You may have heard about cognitive dissonance when it comes to attitudes, beliefs, or thoughts.
Cognitive dissonance can occur when you listen to a podcast, and the podcast doesn’t line up with your values or beliefs.
There is a mismatch or inconsistency of your beliefs and what you heard on the podcast, which causes cognitive dissonance.
Cognitive dissonance can be uncomfortable because you are holding two opposing thoughts at once.
Dissonance can also occur with your emotions. When you have a mismatch or inconsistency with your emotional state, this is called emotional dissonance.
Emotional dissonance is defined as the feeling experienced when you fake an emotion. There is a lack of harmony between your emotional display and your internal feeling, according to Collins’ Thesaurus.
Examples of emotional dissonance may include saying I love you when you don’t love the person, going through the motions of a relationship with no emotion, acting upbeat when you feel depressed, working in a meat factory while being a vegetarian.
Emotional dissonance can occur at work or in your partnerships and can be harmful to your relationships.
When you are not able to authentically communicate your needs and wants, you may be doing yourself a disservice.
Emotional dissonance may lead to resentment, unnecessary emotional suffering, and even physical health issues.
It can be tempting to please a partner at the expense of yourself, present a performative version of yourself at work, and dismiss negativity all together.
By keeping the peace, you may feel in conflict with yourself.
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This is a sign of emotional dissonance and can be addressed with the help of a therapist.
Toxic positivity can be a common side effect of emotional dissonance because you may be dismissing valid emotions in order to show sympathy.
A toxic relationship at work or home can lead to burnout more quickly because you aren’t able to show up as your true self.
Here are 5 warning signs that you may be experiencing emotional suffering due to emotional dissonance in relationships:
1. You sleep often.
Emotional labor can be exhausting. Sleep is reparative, and when you are going through times of grief or feeling disconnected with your authentic self, sleep can be a tool to escape.
It can also be a warning sign of emotional exhaustion.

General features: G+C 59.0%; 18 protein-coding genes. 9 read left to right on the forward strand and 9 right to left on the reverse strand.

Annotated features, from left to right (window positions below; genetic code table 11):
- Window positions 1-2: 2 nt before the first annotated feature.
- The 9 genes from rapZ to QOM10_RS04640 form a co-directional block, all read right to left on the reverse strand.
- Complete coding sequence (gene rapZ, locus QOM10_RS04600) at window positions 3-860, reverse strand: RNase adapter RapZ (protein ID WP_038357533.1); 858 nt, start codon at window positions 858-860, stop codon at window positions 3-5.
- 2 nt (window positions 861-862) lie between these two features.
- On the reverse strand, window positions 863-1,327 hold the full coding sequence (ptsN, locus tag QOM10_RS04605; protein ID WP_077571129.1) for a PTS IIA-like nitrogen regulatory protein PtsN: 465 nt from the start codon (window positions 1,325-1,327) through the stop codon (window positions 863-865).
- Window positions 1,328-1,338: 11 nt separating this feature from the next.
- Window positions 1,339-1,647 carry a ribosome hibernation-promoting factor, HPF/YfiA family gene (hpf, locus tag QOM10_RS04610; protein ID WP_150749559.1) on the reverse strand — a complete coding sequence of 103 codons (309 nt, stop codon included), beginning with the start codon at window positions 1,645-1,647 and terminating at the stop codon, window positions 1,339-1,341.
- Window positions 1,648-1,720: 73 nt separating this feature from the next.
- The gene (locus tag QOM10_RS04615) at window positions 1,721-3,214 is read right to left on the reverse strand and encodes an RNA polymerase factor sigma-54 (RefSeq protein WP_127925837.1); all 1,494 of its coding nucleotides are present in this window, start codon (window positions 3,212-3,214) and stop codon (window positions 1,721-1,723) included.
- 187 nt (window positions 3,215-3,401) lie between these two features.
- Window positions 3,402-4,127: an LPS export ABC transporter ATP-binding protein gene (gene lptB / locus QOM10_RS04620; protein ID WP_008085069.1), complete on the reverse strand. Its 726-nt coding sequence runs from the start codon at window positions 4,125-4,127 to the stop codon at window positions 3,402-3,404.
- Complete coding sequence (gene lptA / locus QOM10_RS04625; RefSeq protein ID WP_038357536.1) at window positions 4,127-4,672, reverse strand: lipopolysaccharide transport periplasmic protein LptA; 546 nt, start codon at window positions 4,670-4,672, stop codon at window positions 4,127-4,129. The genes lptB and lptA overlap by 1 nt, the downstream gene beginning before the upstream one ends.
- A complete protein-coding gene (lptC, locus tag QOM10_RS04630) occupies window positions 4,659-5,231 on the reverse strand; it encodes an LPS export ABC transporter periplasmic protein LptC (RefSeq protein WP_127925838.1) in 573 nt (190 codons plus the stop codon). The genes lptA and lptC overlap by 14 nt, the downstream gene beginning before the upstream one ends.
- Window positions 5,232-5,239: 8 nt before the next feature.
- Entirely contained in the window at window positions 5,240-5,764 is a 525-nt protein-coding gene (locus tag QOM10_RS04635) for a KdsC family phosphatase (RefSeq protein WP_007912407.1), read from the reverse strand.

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You may need more sleep when you are performative in your behavior. This is a maladaptive way to use a helpful tool.
Rather than blaming yourself, accept that you may need to shift away from a survival trait that has kept you safe in the past.
Sleep may feel restorative, and you can honor that for yourself while working on ways to show up more authentically in your life like allowing yourself to feel emotions as well as talking to a trusted support system.
2. You resent people.
When your unstated expectations don’t match up with someone else’s explicit actions, resentment can occur.
Normally, resentment happens when you have unmet expectations in a relationship.
Relying on someone to read your mind can result in resentment and other challenging emotions.
It can be difficult to state a need with a loved one, a friend, or someone in between, and it may save you from unnecessary emotional dissonance and suffering.
Presume positive intent with the people in your life, and you can be discerning when it comes to the people you prioritize in your interpersonal relationships.
3. Your appetite changes.
Food fluctuations are normal, and if they begin to feel extreme, you may be experiencing emotional dissonance.
Stuffing your feelings with food or experiencing hunger on purpose can both be warning signs that you may not feel like your authentic self.
You may have old tools to solve new problems, and that is okay.
A therapist can help you to navigate difficulty with eating habits.
Body image therapy, anxiety therapy, and depression therapy are all options for you.
4. Frequent Outbursts.
When you are not honoring your true self by feeling emotions that are coming up for you, you may have an outburst.
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You may rage, cry, or begin a shame spiral. Emotional dissonance occurs when there is a mismatch happening, and a way to deal with the difficulty is to fight, flight, or freeze.
This may result in an outburst at work or with your partner.
The safer a person feels the more you may feel comfortable expressing volatile emotions.
Think about how you can honor your emotions in a safe way for yourself and others.
5. You Feel Physically Sick More Often.
When you are constantly feeling two or more opposing emotions and don’t have healthy coping skills developed, you may feel physically sick more often.
This means that you could have a stomachache, headache, increased heart rate, or sweaty palms.
Emotions can show up as physical symptoms when they get stuck in your body. A way to help yourself through an emotion is to feel it.
It may seem simple, and emotions often have bodily responses that are linked to them. You have permission to explore how you feel different emotions in your body.
Emotional dissonance in relationships can occur when you feel multiple emotions and aren’t able to identify them for yourself.
You can improve your mental health when you show up as your authentic self in safe places.
Sometimes, a masked version of yourself exists for protection, and that is okay.
One of the most important parts of emotions is validating them for yourself, and when you aren’t able to do that yet, there are professionals like a therapist who can help you.
Written by: Randi Thackeray, MA
Clinically Reviewed and Edited by: Julie Reichenberger, MA, LPC, ACS, ACC